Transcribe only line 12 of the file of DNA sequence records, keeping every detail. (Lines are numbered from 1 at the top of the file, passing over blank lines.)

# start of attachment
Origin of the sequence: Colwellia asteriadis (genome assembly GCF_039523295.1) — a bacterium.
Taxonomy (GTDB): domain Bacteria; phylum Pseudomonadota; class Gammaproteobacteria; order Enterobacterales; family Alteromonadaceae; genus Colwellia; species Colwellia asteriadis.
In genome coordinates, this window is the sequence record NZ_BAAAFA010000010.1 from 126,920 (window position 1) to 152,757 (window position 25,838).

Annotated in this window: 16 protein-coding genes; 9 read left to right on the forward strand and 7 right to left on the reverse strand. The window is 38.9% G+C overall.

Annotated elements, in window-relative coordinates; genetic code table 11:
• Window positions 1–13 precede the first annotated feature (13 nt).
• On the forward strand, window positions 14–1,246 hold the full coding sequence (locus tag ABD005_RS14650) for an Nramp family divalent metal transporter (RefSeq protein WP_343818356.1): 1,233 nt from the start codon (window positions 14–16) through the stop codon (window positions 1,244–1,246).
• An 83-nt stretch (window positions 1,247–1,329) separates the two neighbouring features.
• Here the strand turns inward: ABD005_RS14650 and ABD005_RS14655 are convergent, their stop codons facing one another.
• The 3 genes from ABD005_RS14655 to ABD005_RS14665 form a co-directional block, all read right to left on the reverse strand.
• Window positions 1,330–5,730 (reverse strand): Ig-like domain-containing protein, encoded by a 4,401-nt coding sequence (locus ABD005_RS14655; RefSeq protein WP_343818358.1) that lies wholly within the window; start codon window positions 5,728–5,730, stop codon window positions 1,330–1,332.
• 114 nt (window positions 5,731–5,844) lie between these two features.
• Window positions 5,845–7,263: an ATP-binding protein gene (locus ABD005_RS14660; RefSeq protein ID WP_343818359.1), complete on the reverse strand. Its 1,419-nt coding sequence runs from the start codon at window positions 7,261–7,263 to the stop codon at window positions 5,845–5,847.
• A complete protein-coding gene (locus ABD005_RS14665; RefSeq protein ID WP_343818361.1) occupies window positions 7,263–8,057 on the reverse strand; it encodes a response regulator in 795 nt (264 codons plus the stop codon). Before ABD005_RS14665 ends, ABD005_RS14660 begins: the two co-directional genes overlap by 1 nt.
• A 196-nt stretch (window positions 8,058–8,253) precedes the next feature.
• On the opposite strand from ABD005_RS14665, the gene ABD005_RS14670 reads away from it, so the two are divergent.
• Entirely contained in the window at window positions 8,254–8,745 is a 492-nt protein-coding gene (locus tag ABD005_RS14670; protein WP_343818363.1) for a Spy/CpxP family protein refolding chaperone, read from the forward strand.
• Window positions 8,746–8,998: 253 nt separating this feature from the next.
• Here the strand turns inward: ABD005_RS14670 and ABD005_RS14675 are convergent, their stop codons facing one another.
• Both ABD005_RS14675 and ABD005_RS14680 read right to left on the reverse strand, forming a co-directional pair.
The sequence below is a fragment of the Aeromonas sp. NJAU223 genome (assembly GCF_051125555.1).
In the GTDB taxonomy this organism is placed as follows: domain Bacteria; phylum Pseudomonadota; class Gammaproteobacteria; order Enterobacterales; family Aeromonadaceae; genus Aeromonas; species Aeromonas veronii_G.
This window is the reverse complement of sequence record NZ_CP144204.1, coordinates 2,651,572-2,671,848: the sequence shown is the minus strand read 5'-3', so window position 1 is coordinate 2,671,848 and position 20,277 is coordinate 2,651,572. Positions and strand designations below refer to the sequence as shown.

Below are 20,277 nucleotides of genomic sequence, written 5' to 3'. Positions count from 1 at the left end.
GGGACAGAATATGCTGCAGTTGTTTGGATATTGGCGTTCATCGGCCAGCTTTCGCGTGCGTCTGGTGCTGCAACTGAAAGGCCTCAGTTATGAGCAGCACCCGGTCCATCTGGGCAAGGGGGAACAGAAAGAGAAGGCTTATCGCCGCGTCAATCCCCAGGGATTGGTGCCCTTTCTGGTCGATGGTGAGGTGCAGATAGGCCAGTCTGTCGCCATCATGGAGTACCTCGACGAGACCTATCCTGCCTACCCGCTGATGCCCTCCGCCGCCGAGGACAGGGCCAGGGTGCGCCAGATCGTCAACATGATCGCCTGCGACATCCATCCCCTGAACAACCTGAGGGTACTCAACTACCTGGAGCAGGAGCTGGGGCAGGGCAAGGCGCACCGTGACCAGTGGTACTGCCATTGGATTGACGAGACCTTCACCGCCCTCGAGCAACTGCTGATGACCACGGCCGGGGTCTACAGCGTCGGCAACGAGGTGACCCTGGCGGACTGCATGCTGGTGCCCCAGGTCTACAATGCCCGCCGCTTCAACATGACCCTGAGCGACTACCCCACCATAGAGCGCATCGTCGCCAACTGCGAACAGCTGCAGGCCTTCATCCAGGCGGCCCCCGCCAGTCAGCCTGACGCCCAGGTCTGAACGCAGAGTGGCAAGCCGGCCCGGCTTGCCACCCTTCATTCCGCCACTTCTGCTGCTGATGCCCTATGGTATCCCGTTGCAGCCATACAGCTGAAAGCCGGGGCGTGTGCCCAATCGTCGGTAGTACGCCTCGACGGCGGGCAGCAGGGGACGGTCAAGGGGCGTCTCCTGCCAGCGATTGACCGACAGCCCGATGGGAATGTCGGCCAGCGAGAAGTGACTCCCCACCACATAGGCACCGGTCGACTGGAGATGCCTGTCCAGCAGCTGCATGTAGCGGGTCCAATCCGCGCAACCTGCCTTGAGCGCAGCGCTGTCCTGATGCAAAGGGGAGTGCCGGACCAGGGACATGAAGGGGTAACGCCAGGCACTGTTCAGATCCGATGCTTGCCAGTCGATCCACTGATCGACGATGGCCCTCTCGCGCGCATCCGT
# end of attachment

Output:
• 114 nt (window positions 5,731–5,844) lie between these two features.